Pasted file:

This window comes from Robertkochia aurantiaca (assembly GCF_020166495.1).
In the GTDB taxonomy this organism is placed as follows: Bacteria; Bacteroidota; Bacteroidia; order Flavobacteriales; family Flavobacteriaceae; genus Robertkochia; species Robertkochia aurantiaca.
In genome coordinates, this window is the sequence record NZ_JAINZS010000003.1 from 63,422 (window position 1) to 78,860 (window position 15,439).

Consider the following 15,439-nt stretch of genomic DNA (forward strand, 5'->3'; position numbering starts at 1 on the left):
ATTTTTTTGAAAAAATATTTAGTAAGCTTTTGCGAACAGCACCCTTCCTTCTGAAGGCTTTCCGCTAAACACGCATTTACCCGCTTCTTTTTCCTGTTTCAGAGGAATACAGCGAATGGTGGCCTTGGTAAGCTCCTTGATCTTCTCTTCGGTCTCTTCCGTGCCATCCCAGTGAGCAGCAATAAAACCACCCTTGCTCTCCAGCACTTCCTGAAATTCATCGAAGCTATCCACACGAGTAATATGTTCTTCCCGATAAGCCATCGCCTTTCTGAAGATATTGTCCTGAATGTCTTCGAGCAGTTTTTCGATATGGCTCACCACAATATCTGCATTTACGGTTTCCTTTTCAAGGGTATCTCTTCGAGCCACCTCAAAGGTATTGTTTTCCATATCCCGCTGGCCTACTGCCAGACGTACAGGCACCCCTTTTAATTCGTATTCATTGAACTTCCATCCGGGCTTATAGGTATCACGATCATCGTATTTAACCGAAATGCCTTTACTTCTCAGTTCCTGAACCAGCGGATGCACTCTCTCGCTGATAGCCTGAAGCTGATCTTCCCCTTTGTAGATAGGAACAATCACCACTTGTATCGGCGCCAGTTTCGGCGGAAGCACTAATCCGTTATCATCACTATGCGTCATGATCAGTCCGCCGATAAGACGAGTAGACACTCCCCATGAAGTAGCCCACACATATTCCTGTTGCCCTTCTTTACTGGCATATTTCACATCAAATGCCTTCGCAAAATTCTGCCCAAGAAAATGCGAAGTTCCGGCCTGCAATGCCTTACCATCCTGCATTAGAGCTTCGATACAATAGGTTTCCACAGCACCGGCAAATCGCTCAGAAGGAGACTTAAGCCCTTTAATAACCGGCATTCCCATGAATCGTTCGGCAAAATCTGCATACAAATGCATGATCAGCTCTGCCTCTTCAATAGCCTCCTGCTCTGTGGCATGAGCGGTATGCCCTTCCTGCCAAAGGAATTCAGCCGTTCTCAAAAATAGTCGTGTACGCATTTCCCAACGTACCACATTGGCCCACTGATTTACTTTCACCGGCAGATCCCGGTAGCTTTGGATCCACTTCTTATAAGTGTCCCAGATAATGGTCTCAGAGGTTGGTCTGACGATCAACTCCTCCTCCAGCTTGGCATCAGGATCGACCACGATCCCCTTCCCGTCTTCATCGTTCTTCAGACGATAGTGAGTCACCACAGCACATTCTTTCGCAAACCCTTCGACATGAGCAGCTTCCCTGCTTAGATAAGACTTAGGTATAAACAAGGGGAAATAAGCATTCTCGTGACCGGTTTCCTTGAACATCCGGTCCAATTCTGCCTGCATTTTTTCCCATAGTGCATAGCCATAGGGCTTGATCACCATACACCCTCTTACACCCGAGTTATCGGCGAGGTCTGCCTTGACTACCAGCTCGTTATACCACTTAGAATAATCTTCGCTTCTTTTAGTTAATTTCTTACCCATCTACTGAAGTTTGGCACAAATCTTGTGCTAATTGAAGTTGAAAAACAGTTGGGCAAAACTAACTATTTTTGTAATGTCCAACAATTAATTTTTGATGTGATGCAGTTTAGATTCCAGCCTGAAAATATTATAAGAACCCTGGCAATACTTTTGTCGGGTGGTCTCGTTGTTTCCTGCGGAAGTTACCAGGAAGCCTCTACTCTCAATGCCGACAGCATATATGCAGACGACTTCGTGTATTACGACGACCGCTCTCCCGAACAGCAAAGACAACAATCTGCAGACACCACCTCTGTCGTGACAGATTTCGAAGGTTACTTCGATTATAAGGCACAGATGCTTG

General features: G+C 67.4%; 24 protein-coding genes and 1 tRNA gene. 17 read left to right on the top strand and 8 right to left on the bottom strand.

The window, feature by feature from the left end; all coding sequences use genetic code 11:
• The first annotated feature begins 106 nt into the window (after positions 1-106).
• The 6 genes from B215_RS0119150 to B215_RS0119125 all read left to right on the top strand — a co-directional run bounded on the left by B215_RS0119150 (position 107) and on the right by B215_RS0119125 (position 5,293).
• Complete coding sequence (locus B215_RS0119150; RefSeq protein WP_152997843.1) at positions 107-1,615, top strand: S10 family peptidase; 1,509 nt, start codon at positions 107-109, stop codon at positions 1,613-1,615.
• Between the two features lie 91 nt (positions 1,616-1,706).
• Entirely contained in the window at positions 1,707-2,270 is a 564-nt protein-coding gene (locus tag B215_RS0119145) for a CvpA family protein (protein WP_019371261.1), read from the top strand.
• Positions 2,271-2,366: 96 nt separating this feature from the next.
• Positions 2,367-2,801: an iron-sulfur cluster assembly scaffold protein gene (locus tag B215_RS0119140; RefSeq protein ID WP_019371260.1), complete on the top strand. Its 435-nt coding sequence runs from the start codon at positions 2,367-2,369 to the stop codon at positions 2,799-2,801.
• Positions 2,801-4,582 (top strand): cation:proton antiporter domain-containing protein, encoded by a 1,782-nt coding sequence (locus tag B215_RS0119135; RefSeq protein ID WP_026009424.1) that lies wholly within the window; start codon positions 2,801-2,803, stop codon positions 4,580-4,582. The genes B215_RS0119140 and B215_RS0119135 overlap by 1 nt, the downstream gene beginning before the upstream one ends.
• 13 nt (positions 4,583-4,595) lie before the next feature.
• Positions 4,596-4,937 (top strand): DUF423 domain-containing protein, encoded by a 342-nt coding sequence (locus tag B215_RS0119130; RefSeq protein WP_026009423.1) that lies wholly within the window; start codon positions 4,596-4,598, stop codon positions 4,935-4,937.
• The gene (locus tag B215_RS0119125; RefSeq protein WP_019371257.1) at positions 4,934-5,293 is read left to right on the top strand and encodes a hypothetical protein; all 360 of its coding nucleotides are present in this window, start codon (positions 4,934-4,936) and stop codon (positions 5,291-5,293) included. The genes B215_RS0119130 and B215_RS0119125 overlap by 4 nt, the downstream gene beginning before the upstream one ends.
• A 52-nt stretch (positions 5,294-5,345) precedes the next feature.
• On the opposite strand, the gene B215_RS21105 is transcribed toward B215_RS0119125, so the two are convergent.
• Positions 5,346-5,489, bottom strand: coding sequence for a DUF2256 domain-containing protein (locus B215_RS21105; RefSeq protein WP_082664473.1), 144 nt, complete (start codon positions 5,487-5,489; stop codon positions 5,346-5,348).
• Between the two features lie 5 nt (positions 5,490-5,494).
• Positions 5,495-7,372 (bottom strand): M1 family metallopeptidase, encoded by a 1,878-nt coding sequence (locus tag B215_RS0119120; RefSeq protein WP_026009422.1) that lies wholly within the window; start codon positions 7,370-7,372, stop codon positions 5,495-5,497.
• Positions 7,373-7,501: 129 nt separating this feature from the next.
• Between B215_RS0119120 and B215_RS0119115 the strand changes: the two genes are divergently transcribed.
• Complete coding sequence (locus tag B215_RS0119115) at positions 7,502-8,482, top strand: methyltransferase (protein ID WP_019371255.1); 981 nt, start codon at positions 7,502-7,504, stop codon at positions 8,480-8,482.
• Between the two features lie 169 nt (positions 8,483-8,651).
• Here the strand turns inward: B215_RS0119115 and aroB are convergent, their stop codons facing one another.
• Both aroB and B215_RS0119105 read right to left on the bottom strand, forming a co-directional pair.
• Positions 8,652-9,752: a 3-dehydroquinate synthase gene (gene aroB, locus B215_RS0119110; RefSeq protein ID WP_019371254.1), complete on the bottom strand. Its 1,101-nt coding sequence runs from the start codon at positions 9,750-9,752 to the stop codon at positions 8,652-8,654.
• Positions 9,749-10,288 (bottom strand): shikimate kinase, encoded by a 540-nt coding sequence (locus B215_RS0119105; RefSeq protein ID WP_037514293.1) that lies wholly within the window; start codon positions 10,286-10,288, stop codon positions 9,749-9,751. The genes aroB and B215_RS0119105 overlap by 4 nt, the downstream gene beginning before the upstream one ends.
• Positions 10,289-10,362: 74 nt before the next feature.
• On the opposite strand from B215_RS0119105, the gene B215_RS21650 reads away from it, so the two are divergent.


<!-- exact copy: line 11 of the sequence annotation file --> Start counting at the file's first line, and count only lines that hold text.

• Between the two features lie 91 nt (positions 1,616-1,706).